5 Things What to do after a workout : What does your post-workout routine look like? For many busy women on-the-go, the hour after the workout may not get the attention it deserves. If that sounds like you, don’t miss this go-to post-workout checklist of ‘must do’ items:
What to do after a workout?
Stretch, Stretch, Stretch
Did you know that it is after your workout when static stretching is most effective? That’s because the physical activity of your workout has warmed your muscles up, boosted your blood flow, and made muscles more pliable and well, stretchy. Thirty seconds of stretching doesn’t do anything for your body either – your muscles need several minutes to even 10 minutes potentially to really aid post-workout recovery.
What does stretching after a workout do? In addition to streamlining blood flow back through muscles to flush out built up waste (lactic acid) and toxins, stretching actually helps your muscles lengthen and reorganize jumbled tissue fibers (which helps protein cells build new muscles). Holding stretches for 20 to 30 seconds at a time in addition to utilizing foam rollers for a few minutes can lend itself towards helping you gain more muscle and tone down the line.
Get Out of Your Workout Clothes
There is often a tendency, especially for busy moms, to push off getting out of your workout clothes right away because you get caught up in your day – picking the kids up from school, working, making dinner, you name it. The problem is, hot and sweaty workout clothes are feeding grounds for all types of bacteria, yeast, and fungus. That means your sports bra, pants, shirt, and socks even could potentially lead to breakouts or skin infections.
This doesn’t mean you have to a take a shower, though a quick one is always a good idea, even if it’s just poppin’ a squat on round shower stool to cool down and rest for a minute. Don’t forget to always wear flip-flops or some sort of easy to slip on shoe in the locker room of your gym to avoid picking up common contaminants and bacteria that cause the very common athlete’s foot.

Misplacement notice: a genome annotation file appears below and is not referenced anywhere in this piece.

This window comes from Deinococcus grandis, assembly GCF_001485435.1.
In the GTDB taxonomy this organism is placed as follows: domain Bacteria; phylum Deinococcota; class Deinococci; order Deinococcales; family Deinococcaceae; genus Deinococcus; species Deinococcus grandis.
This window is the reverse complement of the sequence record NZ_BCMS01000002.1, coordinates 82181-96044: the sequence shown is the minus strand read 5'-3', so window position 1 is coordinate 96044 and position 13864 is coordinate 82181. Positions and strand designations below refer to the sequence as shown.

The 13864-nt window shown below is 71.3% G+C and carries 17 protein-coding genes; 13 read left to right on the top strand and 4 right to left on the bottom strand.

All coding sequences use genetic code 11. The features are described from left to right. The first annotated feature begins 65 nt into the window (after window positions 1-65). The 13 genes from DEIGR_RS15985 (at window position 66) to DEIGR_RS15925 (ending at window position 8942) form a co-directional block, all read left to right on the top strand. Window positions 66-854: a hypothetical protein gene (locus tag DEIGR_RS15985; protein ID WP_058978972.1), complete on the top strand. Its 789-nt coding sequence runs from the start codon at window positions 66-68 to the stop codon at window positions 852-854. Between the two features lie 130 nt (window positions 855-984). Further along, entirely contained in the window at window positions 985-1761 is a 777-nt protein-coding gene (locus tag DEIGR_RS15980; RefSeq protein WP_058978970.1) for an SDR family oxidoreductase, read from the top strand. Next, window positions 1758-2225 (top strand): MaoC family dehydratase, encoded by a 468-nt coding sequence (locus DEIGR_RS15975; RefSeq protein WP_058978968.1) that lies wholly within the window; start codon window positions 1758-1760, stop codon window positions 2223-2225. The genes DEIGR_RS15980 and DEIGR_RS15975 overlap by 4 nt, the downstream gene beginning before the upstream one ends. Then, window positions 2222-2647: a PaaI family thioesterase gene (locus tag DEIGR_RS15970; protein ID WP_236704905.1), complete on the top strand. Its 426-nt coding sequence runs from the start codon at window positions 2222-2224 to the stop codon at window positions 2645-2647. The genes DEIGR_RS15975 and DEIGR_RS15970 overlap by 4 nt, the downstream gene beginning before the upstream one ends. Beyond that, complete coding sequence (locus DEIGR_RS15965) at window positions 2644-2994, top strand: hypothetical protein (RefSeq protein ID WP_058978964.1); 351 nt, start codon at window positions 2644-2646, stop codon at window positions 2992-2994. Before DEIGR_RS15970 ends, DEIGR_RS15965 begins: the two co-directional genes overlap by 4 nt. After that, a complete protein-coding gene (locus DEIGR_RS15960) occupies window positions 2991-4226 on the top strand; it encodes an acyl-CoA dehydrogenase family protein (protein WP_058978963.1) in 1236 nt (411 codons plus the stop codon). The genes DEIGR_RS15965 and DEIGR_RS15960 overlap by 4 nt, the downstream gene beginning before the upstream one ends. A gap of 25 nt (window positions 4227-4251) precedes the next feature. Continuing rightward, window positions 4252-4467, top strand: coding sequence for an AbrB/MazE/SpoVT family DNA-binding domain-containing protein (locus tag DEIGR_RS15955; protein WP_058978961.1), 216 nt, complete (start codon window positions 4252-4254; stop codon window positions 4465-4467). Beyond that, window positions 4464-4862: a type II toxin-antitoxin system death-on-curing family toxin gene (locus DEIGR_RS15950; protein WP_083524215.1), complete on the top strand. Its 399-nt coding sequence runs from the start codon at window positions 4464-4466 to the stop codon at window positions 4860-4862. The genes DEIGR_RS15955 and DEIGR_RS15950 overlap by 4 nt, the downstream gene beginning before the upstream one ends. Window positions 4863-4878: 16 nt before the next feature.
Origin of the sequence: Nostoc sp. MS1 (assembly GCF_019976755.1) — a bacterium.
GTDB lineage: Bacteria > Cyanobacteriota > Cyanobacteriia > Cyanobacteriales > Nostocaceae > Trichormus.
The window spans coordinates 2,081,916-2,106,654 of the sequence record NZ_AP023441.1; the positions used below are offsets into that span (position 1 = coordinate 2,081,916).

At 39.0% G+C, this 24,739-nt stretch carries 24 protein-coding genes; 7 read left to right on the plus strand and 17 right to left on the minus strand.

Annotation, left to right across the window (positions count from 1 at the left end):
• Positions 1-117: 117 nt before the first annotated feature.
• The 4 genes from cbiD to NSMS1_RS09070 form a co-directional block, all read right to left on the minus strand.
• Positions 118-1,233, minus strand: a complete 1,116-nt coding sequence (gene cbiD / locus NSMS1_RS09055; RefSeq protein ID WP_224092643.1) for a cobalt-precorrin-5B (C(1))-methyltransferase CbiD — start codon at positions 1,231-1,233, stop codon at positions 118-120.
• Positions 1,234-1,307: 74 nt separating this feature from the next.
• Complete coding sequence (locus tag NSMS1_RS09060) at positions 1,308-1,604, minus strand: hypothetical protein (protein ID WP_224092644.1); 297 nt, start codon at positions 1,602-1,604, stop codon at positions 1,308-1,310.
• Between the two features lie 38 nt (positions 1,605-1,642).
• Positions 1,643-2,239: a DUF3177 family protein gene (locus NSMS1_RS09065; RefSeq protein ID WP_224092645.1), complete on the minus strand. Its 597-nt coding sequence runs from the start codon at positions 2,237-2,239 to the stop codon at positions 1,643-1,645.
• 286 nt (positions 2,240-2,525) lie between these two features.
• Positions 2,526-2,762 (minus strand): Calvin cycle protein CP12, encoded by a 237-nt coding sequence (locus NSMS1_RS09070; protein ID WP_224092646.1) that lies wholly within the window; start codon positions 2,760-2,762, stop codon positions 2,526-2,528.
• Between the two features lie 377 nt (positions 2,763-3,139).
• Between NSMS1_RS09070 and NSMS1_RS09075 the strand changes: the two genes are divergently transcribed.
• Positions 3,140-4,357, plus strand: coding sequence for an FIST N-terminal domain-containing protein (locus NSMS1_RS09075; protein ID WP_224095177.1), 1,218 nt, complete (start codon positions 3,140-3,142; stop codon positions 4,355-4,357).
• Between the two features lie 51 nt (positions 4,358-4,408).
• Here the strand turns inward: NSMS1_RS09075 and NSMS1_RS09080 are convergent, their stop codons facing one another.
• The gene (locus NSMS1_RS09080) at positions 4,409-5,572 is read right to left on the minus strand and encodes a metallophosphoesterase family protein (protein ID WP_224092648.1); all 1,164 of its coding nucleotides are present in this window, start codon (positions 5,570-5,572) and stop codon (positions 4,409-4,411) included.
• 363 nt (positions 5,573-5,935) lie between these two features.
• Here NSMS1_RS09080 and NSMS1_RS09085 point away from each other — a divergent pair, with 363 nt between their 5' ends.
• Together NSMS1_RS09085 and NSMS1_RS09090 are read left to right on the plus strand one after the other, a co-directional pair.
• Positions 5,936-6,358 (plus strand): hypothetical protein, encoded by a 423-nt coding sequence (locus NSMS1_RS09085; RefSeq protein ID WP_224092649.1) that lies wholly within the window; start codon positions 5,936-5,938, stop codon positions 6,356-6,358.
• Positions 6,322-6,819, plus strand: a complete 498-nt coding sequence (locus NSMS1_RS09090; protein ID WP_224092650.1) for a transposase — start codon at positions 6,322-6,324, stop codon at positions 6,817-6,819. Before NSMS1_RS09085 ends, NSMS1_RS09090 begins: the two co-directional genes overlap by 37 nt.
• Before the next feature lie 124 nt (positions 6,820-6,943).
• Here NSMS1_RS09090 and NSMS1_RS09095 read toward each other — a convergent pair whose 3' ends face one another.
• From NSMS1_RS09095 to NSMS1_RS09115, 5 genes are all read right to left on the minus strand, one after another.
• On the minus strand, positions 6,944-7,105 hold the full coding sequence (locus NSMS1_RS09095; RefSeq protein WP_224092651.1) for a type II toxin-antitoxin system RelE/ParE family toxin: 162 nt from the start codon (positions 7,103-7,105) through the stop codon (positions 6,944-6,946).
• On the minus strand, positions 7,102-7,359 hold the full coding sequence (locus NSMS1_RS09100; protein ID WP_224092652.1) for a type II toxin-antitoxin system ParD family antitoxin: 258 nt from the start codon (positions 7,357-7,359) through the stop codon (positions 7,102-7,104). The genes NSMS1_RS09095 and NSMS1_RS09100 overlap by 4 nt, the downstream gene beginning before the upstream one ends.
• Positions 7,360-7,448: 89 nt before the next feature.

The purpose of sweat is to help your body cool itself off as your core temperature rises with physical activity. The average person sweats between 25 and 50 ounces during an hour of working out, so it is critical to replenish the water and electrolyte balance in your body by hydrating during and after a workout.
Thirst isn’t the only indicator that your body needs hydrating – you might also experience heart palpitations, muscle cramps, amplified fatigue, and even in severe cases, stop sweating altogether. You know what else is in your sweat? Electrolytes like potassium and sodium. Consuming electrolytes via sports drink or post-workout shake is important for water balance and muscle contraction too.
Fuel Up for Recovery
Did you know that an intense workout actually tears and shreds muscles (on a microscopic scale)? What you eat, drink, and do in the recovery period following a workout plays an important role in helping your body successfully stimulate ‘repair mode,’ where protein cells go about rebuilding muscle tissue.
You might have your favorite post-workout shake recipe nailed, but are you targeting the correct balance of carbs, protein, and vital nutrients? For maintaining weight and energy levels, target a 2:1 or 3:1 carb to protein ratio depending on your goals (weight loss, training, etc). Bounce your potassium levels back by throwing a banana or roasted sweet potato in your shake, and add healthy carbs with protein like greek yogurt, nuts, chia seeds, peanut butter, and rolled oats to your post-workout snack.
Nursing an aching knee or shoulder after your workout? While some natural muscle soreness occurs, especially when committing to high intensity workouts and weightlifting circuits, exercising through severe pain is a big no-no. If acute and intense pain occurs when exercising, you might be dealing with a potential injury.
After a workout, it’s critical to address pain and inflammation – maybe it’s elevating the affected area, applying ice packs, or even stabilizing with an appropriate brace or wrap, like an elbow tendonitis brace or ankle wrap. Seeking medical attention quickly can prevent further re-injury and get you on a road to recovery.
Oftentimes, the hour after you hit the gym can be just as important as the hour your spent in it. From practicing good hygiene to stretching and refueling, there are a handful of helpful best practices you don’t want to miss. What would you add to your post-workout checklist?
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